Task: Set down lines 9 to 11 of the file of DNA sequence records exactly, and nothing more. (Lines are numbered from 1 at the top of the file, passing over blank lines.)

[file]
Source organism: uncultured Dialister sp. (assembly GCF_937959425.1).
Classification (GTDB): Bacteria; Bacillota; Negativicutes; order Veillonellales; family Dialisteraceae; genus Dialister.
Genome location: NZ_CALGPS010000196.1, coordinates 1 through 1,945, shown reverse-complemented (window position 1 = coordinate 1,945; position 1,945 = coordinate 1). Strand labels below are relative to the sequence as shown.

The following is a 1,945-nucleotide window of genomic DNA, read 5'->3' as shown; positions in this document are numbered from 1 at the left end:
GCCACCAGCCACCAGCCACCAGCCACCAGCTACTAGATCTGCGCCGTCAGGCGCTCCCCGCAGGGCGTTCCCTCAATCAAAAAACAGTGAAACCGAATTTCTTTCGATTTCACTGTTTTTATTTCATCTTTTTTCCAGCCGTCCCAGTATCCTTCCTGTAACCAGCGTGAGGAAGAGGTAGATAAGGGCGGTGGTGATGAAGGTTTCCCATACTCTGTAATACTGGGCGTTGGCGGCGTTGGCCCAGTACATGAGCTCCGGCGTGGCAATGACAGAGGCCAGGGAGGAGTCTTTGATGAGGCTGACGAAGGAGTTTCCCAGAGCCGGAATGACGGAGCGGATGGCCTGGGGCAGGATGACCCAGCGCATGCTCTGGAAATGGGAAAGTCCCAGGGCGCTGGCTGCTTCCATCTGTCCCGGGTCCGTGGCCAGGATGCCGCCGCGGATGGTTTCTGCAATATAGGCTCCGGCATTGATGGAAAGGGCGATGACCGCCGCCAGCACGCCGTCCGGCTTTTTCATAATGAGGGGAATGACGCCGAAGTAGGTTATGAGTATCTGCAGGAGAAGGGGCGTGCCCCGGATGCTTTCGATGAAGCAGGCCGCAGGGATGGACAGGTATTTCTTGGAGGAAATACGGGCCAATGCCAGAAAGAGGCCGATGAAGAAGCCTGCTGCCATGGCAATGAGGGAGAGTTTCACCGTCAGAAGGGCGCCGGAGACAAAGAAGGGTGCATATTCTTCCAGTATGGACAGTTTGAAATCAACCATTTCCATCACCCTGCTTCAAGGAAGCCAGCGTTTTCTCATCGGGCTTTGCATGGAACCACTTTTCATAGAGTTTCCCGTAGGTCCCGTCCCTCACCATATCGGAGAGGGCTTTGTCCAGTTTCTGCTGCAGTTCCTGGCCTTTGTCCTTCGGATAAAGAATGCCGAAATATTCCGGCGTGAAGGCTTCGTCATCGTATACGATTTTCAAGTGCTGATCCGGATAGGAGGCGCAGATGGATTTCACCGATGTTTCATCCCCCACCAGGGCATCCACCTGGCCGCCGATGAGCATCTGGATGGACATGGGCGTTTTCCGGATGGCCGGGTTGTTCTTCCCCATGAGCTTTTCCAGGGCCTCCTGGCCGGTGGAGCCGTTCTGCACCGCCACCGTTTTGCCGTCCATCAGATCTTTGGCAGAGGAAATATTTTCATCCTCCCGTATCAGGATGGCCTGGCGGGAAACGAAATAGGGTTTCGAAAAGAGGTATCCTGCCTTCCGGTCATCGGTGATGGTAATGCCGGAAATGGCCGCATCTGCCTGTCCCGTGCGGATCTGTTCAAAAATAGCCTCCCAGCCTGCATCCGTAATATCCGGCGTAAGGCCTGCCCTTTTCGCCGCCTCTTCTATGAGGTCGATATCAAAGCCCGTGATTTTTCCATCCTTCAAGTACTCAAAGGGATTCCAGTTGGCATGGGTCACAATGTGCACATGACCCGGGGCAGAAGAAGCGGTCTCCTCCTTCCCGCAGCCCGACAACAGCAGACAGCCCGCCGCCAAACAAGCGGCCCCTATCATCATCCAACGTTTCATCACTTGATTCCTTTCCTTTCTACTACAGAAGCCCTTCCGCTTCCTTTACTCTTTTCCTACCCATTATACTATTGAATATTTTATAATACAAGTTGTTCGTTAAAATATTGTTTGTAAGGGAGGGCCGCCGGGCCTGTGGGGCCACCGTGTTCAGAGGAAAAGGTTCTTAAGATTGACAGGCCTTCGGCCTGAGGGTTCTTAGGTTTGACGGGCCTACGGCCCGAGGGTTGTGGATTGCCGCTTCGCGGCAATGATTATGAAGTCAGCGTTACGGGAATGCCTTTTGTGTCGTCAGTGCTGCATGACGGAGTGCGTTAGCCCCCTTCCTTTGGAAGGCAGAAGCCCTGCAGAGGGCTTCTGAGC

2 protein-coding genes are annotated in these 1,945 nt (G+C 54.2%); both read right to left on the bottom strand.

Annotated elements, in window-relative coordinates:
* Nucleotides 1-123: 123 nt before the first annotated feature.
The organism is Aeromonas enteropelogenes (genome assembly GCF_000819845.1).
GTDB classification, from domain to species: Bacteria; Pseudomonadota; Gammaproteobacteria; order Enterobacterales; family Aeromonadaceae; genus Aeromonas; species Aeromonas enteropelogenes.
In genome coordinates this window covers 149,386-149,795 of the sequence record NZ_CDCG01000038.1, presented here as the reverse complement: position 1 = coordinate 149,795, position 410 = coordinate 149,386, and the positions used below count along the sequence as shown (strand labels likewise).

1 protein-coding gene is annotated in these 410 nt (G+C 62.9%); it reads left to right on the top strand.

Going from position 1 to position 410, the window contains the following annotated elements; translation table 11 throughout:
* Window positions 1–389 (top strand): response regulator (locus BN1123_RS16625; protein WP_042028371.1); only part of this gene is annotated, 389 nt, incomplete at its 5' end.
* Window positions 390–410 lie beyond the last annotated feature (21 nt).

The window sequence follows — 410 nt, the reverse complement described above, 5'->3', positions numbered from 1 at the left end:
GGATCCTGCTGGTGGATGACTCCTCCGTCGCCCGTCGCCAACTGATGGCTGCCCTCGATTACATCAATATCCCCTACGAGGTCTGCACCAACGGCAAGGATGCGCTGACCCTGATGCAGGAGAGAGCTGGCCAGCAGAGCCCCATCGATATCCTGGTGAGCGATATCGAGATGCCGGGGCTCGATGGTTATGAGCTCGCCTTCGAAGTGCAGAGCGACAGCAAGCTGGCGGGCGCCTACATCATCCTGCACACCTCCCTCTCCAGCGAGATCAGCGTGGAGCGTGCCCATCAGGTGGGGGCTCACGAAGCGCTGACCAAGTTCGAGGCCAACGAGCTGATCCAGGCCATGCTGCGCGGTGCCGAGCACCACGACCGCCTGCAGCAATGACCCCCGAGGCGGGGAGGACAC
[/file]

The organism is Aeromonas enteropelogenes (genome assembly GCF_000819845.1).
GTDB classification, from domain to species: Bacteria; Pseudomonadota; Gammaproteobacteria; order Enterobacterales; family Aeromonadaceae; genus Aeromonas; species Aeromonas enteropelogenes.
In genome coordinates this window covers 149,386-149,795 of the sequence record NZ_CDCG01000038.1, presented here as the reverse complement: position 1 = coordinate 149,795, position 410 = coordinate 149,386, and the positions used below count along the sequence as shown (strand labels likewise).